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Bratton to Council: Let's Not Fight

Dinner, beer and hugs. Showing some love may mean never having to say you're sorry.

July 21, 2006|Patrick McGreevy | Times Staff Writer

While publicly continuing to resist calls for an apology, Los Angeles Police Chief William J. Bratton this week has been reaching out, mostly behind the scenes, to smooth relations with council members upset over what they deemed "unprofessional" statements by the chief.

On Thursday, Bratton appeared at an Eastside news conference with Councilman Jose Huizar, one of five council members who signed a letter last week calling for the Police Commission to investigate the chief.

The investigation was sought after Bratton said in a July 6 television interview that two councilmen, Bernard C. Parks and Dennis Zine, "don't know what the hell they are talking about" in criticizing the LAPD for hiring police recruits who have admitted to onetime drug use in the distant past. The council members were also upset that Bratton told Parks, Bratton's predecessor as chief, and Zine, a former LAPD officer and police union official, to "mind their own business."

Although the purpose of Bratton and Huizar's joint appearance was to announce a reward in a criminal case, the councilman said afterward that he saw it as a good-faith effort by Bratton to work together.

"We committed to work well with each other," Huizar said. "Like any family, there are disagreements, and there was one disagreement, and the chief and I are moving on."

Council President Eric Garcetti, who is demanding that the chief apologize for his public statements, said Thursday that he and the chief have had a good talk and agreed to have dinner together.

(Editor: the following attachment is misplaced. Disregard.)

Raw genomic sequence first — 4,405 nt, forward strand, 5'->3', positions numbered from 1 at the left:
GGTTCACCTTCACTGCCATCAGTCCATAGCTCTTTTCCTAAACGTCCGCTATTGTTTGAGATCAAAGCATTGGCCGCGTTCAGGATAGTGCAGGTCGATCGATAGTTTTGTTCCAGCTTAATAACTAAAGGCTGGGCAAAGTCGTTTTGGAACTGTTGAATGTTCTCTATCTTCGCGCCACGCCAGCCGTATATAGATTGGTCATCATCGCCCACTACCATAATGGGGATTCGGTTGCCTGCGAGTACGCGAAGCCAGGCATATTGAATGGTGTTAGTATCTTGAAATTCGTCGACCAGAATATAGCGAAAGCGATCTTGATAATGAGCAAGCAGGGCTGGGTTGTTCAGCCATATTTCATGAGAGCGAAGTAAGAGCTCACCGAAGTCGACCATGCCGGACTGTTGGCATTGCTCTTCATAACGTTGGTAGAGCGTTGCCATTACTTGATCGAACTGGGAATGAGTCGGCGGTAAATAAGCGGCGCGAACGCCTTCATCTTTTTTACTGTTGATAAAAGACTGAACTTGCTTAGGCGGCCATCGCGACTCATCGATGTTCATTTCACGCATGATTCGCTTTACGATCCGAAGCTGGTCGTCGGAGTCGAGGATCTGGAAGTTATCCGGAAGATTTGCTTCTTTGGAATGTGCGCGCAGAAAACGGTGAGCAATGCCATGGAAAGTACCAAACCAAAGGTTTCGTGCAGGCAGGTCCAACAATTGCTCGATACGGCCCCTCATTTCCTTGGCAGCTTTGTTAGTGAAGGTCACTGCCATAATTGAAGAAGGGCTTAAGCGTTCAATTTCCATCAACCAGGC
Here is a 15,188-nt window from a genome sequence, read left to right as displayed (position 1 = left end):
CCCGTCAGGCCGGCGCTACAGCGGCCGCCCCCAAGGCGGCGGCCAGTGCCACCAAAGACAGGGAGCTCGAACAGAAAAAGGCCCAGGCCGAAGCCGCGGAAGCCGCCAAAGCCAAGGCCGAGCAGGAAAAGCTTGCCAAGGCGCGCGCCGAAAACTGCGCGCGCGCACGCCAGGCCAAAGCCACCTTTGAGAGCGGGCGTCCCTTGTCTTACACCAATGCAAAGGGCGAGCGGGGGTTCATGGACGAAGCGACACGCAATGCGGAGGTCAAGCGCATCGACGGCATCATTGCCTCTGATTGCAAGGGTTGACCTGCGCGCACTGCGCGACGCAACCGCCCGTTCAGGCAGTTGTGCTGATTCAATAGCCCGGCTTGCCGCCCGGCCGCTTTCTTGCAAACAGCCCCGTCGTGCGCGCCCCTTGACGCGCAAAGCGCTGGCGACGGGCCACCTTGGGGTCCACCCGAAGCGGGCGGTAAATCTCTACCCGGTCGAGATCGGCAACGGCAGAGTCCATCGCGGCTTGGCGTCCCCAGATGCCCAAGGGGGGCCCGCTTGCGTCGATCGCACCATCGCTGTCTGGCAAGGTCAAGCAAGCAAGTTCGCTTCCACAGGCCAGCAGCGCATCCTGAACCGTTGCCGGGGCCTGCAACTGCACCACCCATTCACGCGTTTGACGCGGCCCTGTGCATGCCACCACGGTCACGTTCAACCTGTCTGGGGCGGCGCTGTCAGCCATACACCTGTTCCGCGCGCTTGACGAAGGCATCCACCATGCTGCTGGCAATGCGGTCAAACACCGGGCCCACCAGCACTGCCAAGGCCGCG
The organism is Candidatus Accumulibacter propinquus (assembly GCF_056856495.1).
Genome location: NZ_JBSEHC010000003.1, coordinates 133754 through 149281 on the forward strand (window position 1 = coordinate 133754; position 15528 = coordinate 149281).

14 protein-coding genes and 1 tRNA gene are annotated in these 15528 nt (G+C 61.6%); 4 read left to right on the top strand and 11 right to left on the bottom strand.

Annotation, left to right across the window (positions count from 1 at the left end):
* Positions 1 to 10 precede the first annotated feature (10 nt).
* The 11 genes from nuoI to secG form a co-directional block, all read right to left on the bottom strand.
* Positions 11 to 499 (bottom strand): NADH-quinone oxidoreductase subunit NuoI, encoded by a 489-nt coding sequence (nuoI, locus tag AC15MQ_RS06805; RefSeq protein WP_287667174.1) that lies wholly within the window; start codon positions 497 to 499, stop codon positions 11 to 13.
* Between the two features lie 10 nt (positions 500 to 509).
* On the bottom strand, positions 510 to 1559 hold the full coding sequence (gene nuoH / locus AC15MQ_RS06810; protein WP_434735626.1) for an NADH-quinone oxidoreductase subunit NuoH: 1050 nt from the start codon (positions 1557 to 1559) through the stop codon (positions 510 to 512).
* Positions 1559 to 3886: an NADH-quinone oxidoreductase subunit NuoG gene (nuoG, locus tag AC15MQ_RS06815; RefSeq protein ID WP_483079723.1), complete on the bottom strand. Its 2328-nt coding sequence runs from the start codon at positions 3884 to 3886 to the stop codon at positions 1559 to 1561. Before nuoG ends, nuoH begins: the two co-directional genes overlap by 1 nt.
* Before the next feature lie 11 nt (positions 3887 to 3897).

"The chief is very methodically reaching out to members of the council," Garcetti said.

Zine, one of the letter-writers, said he and the chief agreed to grab a beer together at a downtown watering hole. But the councilman said he is not withdrawing his request that the Police Commission investigate Bratton.

Signs of a fence-mending first surfaced publicly Wednesday, when the chief shared a hug with Zine at a MacArthur Park news conference.

"There is a dispute over the drug policy, but I have respect and confidence in the chief," Zine said Thursday.

Garcetti said that in his own talks with Bratton there was general agreement to be civil when discussing policy differences.

"I think he understands where I was coming from and why I felt he had stepped over the line," Garcetti said. "The council across the board, whether they signed the letter or not, felt he stepped over the line."

Bratton said he would not apologize for his comments, adding he hoped the council members would just agree to disagree on the hiring issue.

The chief's actions could help with his expected bid for reappointment next year.

If the Police Commission votes to extend his tenure, the 15-member council could overturn it with 10 votes.

Bratton has told people he is intent on that not happening. "He said, 'I'm not going anywhere,' " Garcetti said.

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